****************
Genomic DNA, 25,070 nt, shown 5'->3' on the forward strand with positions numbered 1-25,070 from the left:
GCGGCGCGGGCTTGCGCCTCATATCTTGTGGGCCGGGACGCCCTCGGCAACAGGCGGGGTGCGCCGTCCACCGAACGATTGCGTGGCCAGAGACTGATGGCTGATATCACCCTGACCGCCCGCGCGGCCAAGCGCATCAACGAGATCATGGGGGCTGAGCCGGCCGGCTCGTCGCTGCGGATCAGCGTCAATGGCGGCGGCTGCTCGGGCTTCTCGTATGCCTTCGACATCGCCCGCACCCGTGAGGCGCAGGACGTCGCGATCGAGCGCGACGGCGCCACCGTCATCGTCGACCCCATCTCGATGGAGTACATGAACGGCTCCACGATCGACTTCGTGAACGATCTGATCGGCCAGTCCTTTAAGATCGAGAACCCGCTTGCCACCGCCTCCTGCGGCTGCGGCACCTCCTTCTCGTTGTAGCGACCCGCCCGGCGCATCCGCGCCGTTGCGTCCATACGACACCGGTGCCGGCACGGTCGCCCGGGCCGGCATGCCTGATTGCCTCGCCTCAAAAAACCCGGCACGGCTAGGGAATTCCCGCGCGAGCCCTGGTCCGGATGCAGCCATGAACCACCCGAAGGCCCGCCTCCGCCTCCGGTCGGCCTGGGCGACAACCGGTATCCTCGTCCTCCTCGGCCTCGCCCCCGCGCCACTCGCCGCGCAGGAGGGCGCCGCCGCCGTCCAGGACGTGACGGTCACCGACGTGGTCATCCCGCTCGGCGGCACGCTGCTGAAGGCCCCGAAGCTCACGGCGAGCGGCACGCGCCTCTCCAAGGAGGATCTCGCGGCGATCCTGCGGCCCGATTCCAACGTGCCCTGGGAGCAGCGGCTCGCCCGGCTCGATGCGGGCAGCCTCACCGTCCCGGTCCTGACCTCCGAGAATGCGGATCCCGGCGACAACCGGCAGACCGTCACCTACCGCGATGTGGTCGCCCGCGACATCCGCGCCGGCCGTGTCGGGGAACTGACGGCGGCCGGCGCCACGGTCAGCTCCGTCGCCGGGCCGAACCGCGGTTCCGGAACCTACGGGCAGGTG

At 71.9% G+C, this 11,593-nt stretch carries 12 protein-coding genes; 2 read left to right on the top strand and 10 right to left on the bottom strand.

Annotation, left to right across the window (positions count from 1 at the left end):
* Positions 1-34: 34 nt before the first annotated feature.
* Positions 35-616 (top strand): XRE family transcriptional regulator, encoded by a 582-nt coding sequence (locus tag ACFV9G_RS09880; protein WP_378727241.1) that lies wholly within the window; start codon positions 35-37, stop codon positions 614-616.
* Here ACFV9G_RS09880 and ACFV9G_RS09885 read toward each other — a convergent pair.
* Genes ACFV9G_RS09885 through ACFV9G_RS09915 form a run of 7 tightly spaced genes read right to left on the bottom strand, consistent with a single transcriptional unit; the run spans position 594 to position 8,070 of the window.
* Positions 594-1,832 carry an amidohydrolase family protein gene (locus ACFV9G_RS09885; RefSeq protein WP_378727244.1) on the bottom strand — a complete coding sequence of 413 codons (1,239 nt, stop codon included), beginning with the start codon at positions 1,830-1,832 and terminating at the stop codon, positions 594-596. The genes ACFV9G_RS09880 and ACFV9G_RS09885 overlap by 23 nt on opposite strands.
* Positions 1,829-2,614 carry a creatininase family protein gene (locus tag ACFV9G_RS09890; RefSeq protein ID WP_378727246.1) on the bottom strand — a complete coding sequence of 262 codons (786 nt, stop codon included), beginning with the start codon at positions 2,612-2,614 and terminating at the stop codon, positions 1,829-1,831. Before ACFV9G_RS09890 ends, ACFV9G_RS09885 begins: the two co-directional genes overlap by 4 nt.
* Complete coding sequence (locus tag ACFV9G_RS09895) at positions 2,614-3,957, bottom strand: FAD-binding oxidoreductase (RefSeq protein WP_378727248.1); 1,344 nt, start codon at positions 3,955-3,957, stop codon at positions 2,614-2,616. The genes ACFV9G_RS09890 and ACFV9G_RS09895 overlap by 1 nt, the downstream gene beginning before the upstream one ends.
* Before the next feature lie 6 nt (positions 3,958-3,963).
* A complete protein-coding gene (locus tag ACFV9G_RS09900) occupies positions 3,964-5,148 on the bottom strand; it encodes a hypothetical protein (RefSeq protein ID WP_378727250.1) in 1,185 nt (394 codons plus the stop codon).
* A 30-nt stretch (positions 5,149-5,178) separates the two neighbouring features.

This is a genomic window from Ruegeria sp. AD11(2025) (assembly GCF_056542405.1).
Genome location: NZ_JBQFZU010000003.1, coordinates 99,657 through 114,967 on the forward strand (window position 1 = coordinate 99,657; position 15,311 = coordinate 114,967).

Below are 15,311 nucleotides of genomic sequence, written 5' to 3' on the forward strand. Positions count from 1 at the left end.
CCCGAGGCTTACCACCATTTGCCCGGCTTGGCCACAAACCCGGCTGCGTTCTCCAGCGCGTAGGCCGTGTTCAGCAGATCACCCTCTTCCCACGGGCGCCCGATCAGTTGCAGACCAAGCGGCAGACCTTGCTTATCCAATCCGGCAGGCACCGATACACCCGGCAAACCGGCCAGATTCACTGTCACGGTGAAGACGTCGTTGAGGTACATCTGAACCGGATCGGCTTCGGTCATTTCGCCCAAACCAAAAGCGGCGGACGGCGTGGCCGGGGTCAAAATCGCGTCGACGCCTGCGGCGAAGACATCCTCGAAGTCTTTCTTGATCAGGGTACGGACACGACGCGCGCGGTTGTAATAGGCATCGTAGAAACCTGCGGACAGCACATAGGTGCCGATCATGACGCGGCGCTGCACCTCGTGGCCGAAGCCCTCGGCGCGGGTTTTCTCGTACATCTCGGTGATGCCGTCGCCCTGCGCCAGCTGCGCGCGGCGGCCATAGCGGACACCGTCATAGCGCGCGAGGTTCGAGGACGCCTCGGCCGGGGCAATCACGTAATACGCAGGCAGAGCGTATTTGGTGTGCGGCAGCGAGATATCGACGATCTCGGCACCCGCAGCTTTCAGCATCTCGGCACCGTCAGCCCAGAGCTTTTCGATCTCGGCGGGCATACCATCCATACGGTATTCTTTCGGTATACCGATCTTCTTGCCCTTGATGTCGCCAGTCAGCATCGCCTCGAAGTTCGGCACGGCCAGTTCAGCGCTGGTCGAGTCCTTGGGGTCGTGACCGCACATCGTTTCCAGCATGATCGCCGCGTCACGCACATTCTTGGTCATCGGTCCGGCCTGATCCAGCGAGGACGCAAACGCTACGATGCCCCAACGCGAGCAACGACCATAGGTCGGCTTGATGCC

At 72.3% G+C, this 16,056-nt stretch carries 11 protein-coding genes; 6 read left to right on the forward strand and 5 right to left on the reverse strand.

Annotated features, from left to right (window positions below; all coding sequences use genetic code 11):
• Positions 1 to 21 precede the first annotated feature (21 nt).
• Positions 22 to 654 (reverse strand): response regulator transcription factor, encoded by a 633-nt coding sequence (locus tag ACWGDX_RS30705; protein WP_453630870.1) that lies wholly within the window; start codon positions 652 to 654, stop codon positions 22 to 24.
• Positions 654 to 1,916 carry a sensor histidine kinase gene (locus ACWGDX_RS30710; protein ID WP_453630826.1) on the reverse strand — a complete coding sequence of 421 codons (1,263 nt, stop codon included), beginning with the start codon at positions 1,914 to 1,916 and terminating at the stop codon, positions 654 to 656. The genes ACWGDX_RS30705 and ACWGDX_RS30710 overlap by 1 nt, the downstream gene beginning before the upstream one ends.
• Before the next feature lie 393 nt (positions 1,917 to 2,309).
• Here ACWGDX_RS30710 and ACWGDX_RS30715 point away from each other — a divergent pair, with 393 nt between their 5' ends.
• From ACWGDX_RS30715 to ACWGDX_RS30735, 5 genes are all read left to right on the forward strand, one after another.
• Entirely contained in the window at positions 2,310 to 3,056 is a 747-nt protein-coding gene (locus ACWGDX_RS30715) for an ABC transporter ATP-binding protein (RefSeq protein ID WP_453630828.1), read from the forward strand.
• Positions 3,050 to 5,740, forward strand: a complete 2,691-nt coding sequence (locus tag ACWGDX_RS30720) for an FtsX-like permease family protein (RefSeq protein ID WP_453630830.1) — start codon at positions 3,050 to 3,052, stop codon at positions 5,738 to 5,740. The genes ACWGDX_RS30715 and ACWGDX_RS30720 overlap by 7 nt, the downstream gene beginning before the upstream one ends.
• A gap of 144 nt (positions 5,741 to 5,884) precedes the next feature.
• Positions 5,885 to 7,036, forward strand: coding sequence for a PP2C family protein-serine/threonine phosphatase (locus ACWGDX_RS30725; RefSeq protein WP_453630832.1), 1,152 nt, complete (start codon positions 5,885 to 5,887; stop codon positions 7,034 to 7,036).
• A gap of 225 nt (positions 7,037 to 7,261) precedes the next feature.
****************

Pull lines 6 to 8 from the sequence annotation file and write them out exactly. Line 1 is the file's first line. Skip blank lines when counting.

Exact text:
* Positions 35-616 (top strand): XRE family transcriptional regulator, encoded by a 582-nt coding sequence (locus tag ACFV9G_RS09880; protein WP_378727241.1) that lies wholly within the window; start codon positions 35-37, stop codon positions 614-616.
* Here ACFV9G_RS09880 and ACFV9G_RS09885 read toward each other — a convergent pair.
* Genes ACFV9G_RS09885 through ACFV9G_RS09915 form a run of 7 tightly spaced genes read right to left on the bottom strand, consistent with a single transcriptional unit; the run spans position 594 to position 8,070 of the window.